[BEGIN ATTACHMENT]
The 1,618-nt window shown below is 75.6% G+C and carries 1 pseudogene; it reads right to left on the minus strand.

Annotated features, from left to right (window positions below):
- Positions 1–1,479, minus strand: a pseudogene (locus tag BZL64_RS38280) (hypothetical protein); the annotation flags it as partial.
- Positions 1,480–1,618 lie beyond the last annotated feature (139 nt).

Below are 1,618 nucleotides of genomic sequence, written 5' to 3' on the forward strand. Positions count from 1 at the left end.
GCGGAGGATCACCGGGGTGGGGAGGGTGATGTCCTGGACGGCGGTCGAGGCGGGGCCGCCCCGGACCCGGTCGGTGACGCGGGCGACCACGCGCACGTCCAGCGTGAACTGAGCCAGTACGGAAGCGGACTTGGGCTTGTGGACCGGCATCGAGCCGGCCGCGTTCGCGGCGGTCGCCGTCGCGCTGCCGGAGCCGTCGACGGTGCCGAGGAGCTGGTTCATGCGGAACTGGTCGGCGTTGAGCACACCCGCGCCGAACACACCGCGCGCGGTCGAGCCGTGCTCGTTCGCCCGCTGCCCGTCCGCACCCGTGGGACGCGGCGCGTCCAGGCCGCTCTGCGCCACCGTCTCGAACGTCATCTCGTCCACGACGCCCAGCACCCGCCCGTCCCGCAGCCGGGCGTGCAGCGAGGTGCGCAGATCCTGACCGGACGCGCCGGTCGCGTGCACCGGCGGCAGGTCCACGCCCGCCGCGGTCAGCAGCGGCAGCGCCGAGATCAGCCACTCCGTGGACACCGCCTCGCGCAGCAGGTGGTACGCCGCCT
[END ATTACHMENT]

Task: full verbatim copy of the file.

The 1,618-nt window shown below is 75.6% G+C and carries 1 pseudogene; it reads right to left on the minus strand.

Annotated features, from left to right (window positions below):
- Positions 1–1,479, minus strand: a pseudogene (locus tag BZL64_RS38280) (hypothetical protein); the annotation flags it as partial.
- Positions 1,480–1,618 lie beyond the last annotated feature (139 nt).

Below are 1,618 nucleotides of genomic sequence, written 5' to 3' on the forward strand. Positions count from 1 at the left end.
GCGGAGGATCACCGGGGTGGGGAGGGTGATGTCCTGGACGGCGGTCGAGGCGGGGCCGCCCCGGACCCGGTCGGTGACGCGGGCGACCACGCGCACGTCCAGCGTGAACTGAGCCAGTACGGAAGCGGACTTGGGCTTGTGGACCGGCATCGAGCCGGCCGCGTTCGCGGCGGTCGCCGTCGCGCTGCCGGAGCCGTCGACGGTGCCGAGGAGCTGGTTCATGCGGAACTGGTCGGCGTTGAGCACACCCGCGCCGAACACACCGCGCGCGGTCGAGCCGTGCTCGTTCGCCCGCTGCCCGTCCGCACCCGTGGGACGCGGCGCGTCCAGGCCGCTCTGCGCCACCGTCTCGAACGTCATCTCGTCCACGACGCCCAGCACCCGCCCGTCCCGCAGCCGGGCGTGCAGCGAGGTGCGCAGATCCTGACCGGACGCGCCGGTCGCGTGCACCGGCGGCAGGTCCACGCCCGCCGCGGTCAGCAGCGGCAGCGCCGAGATCAGCCACTCCGTGGACACCGCCTCGCGCAGCAGGTGGTACGCCGCCT